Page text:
Now we are ready to use hibernate.

  • Database Access Objects (DAO)

It is not necessery to create DAO’s (Database Access Objects) in order to use hibernate from now on. However, it is better to seperate the implementation of the persisten framwork and the database layer from the rest of our application. It makes our application more flexible and better stuctured.

A good practice is to create a generic DAO that will be used from all of our specific DAO’s since some operations are common among all DAO’s. Our generic DAO will implement methods like save, merge, delete, findAll, findByID, findMany and findOne.

GenericDAO interface

package gr.persons.dao;

/**
 *
 * @author leonidas
 */
import java.io.*;
import java.math.BigDecimal;
import java.util.*;
import org.hibernate.Query;

public interface GenericDAO<T, ID extends Serializable> {

    public void save(T entity);

    public void merge(T entity);

    public void delete(T entity);

    public List<T> findMany(Query query);

    public T findOne(Query query);

    public List findAll(Class clazz);

    public T findByID(Class clazz, BigDecimal id);
}

GenericDAOImpl abstract class

package gr.persons.dao;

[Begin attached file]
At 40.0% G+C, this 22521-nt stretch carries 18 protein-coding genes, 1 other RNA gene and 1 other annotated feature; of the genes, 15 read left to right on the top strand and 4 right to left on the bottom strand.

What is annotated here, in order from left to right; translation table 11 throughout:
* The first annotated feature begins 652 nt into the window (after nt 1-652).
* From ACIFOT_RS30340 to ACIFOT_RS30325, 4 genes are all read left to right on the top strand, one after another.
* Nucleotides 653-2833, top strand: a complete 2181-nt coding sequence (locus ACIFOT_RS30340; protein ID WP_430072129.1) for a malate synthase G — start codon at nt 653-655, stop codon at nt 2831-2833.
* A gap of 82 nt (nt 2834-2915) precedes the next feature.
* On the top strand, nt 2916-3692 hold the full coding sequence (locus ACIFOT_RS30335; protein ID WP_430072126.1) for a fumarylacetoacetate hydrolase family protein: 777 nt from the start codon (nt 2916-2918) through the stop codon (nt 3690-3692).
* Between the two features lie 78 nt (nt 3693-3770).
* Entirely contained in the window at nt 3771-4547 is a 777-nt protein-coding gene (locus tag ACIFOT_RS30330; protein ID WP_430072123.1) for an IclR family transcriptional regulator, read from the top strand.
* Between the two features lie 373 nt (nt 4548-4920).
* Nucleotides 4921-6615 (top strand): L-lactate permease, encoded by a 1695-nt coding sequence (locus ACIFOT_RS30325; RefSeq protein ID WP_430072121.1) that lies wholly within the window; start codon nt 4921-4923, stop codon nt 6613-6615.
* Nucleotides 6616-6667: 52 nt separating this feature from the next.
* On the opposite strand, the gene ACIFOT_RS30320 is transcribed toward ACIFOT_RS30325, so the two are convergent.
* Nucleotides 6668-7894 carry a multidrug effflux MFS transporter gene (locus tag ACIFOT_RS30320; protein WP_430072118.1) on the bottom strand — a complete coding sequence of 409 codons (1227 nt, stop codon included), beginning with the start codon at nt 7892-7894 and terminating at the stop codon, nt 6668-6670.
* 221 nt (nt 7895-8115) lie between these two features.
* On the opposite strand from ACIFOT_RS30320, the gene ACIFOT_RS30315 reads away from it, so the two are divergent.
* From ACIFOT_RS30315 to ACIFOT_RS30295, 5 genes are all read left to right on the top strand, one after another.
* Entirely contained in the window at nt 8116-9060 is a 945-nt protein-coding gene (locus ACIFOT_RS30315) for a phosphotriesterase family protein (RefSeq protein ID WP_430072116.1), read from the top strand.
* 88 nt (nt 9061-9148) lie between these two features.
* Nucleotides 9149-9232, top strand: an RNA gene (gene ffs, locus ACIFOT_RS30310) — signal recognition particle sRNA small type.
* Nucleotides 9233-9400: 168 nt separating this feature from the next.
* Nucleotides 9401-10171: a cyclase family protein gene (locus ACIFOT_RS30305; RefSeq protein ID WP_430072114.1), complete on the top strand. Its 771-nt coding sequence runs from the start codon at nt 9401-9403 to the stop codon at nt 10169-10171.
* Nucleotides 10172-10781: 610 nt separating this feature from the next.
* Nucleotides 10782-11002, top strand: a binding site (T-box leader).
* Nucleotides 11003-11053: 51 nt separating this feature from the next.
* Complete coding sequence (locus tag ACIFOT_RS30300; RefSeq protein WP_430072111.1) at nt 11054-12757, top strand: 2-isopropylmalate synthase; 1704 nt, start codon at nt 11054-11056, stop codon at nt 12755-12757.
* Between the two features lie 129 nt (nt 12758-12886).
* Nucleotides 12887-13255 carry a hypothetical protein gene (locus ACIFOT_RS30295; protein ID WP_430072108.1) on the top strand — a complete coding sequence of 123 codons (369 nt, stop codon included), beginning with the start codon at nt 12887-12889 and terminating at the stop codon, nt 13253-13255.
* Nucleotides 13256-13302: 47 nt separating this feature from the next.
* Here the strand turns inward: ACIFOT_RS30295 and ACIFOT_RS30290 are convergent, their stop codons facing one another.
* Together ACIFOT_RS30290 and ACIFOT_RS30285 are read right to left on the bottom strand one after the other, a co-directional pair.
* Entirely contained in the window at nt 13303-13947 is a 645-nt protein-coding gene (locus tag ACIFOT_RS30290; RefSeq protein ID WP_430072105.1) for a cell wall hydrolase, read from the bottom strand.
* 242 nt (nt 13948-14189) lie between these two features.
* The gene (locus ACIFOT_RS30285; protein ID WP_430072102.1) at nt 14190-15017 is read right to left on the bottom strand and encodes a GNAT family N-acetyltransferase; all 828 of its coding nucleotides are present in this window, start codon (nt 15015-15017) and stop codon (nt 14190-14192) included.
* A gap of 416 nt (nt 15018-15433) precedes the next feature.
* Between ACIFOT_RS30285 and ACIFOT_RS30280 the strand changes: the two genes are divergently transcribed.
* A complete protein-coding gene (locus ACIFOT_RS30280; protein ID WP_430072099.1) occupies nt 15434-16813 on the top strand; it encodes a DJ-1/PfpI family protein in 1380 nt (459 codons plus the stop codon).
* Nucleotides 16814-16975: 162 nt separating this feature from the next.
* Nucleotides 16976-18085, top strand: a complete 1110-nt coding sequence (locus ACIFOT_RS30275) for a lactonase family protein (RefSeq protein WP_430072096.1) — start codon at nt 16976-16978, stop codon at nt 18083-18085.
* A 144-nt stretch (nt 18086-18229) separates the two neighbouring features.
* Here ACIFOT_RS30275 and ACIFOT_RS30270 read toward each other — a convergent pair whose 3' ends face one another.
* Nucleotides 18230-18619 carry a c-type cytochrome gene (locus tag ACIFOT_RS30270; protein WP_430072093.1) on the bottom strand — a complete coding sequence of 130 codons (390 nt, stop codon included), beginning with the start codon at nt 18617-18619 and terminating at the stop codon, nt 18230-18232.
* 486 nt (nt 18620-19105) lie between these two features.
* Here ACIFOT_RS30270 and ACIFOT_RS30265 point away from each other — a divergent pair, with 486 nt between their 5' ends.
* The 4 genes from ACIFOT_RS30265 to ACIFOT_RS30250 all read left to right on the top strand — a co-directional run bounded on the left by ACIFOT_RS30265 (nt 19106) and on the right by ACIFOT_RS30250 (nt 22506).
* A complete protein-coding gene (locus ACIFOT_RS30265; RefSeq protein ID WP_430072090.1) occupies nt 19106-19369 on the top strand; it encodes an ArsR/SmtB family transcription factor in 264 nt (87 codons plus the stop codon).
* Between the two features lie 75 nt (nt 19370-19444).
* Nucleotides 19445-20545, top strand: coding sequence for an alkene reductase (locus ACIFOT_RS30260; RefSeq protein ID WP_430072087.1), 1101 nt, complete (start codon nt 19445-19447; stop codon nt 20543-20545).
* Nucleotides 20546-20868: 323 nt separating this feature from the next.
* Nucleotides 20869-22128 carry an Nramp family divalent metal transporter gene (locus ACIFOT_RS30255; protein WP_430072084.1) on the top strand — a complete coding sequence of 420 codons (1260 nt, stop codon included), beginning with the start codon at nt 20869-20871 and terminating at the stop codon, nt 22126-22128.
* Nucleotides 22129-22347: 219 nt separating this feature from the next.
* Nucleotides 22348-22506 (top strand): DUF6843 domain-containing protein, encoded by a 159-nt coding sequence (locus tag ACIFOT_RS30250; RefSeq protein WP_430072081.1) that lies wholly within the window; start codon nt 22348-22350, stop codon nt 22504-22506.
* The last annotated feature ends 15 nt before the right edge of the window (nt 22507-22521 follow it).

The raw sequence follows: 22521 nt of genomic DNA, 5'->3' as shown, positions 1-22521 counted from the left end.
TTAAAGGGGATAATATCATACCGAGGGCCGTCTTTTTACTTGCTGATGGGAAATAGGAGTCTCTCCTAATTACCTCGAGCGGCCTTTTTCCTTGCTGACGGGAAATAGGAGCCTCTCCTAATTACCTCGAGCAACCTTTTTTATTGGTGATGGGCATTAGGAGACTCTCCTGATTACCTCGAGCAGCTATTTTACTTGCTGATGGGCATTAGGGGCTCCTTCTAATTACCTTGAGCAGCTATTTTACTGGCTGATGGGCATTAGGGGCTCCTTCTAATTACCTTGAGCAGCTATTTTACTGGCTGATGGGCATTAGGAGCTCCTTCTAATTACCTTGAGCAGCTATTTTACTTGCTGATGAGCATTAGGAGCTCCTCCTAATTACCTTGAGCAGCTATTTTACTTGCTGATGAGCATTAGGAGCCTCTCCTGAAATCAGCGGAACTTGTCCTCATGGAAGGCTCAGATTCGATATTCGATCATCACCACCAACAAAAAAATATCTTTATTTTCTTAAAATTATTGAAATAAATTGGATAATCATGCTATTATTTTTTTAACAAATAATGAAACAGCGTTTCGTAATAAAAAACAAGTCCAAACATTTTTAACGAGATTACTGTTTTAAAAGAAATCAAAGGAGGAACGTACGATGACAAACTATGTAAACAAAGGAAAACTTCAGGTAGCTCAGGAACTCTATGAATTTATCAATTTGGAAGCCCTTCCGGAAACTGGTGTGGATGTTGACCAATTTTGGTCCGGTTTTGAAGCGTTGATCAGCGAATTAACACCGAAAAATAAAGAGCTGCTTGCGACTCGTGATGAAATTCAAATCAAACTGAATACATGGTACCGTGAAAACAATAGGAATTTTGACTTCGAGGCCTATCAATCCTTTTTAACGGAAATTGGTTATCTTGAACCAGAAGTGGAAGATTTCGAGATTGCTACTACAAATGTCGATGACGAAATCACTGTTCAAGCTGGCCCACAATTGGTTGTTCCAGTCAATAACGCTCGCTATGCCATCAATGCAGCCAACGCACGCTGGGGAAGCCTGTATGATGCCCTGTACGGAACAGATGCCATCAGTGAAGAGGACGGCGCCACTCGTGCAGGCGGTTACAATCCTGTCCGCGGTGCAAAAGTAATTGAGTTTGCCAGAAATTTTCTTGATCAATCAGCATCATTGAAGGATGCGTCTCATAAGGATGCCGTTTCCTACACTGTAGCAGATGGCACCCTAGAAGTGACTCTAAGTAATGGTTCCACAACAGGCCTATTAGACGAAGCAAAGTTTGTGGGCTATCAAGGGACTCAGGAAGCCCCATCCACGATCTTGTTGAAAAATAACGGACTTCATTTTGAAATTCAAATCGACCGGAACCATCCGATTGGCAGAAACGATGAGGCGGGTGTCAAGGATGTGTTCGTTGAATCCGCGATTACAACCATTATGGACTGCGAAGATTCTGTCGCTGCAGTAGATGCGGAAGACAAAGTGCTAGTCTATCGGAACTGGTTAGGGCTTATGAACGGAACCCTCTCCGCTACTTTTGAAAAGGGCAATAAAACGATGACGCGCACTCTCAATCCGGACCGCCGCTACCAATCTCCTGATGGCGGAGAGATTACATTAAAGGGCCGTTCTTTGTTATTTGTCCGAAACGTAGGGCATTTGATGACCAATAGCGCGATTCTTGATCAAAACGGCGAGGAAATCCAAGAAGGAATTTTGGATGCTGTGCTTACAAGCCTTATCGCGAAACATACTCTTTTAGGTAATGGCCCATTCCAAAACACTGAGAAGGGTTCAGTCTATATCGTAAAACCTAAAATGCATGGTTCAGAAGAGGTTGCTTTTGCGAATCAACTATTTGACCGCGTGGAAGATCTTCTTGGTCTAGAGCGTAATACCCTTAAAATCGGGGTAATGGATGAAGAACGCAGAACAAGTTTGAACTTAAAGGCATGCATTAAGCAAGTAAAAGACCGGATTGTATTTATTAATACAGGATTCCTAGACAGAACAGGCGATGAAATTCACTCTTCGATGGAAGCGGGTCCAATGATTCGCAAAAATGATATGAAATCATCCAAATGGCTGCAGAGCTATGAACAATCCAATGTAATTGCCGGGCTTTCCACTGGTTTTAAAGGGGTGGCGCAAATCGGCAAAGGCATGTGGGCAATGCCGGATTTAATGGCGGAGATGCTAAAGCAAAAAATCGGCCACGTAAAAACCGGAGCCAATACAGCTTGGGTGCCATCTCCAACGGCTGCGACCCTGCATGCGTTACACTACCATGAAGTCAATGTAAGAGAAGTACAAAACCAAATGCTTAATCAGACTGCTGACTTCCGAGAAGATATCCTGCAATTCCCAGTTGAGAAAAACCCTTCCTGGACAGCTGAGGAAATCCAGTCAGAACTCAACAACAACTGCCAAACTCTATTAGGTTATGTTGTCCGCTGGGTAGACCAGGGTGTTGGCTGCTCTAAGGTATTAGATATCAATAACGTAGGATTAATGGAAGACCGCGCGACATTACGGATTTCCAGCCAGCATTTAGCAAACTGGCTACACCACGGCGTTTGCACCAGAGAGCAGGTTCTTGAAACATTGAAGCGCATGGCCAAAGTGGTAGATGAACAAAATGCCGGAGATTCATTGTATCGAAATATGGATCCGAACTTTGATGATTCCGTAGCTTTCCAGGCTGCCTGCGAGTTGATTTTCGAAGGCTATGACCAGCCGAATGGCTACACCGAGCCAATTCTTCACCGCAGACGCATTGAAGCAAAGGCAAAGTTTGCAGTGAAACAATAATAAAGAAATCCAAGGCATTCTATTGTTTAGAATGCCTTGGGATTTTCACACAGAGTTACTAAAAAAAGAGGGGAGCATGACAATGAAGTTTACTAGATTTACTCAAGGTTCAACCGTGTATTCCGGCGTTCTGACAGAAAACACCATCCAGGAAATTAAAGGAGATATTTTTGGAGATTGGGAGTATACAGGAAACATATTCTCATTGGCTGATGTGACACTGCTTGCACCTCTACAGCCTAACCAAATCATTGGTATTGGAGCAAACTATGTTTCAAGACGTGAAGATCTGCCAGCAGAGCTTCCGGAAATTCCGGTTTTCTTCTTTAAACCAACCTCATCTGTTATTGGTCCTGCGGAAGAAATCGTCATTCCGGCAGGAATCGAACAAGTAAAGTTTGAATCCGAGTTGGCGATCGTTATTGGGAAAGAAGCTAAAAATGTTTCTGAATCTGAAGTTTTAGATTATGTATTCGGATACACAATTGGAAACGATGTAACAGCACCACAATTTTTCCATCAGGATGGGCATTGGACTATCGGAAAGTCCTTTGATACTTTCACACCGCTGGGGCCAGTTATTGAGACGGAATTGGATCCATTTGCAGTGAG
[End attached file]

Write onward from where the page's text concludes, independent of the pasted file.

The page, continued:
import gr.persons.utils.HibernateUtil;
import java.io.Serializable;
import java.math.BigDecimal;
import java.util.List;
import org.hibernate.Query;
import org.hibernate.Session;

/**
 *
 * @author leonidas
 */
public abstract class GenericDAOImpl<T, ID extends Serializable> implements GenericDAO<T, ID> {

    protected Session getSession() {
        return HibernateUtil.getSession();
    }

    public void save(T entity) {
        Session hibernateSession = this.getSession();
        hibernateSession.saveOrUpdate(entity);
    }

    public void merge(T entity) {
        Session hibernateSession = this.getSession();
        hibernateSession.merge(entity);
    }

    public void delete(T entity) {
        Session hibernateSession = this.getSession();
        hibernateSession.delete(entity);
    }

    public List<T> findMany(Query query) {
        List<T> t;
        t = (List<T>) query.list();
        return t;
    }

    public T findOne(Query query) {
        T t;
        t = (T) query.uniqueResult();
        return t;
    }

    public T findByID(Class clazz, BigDecimal id) {
        Session hibernateSession = this.getSession();
        T t = null;
        t = (T) hibernateSession.get(clazz, id);
        return t;
    }

    public List findAll(Class clazz) {
        Session hibernateSession = this.getSession();
        List T = null;
        Query query = hibernateSession.createQuery("from " + clazz.getName());
        T = query.list();
        return T;
    }
}

In our application we have only the Person class, so we will create the interface PersonDAO that will extend the GenericDAO and the class PersonDAOImpl that will extend the GenericDAOImpl and implement the PersonDAO. This is a common practice. For each and every DAO that we will create we will follow the same steps.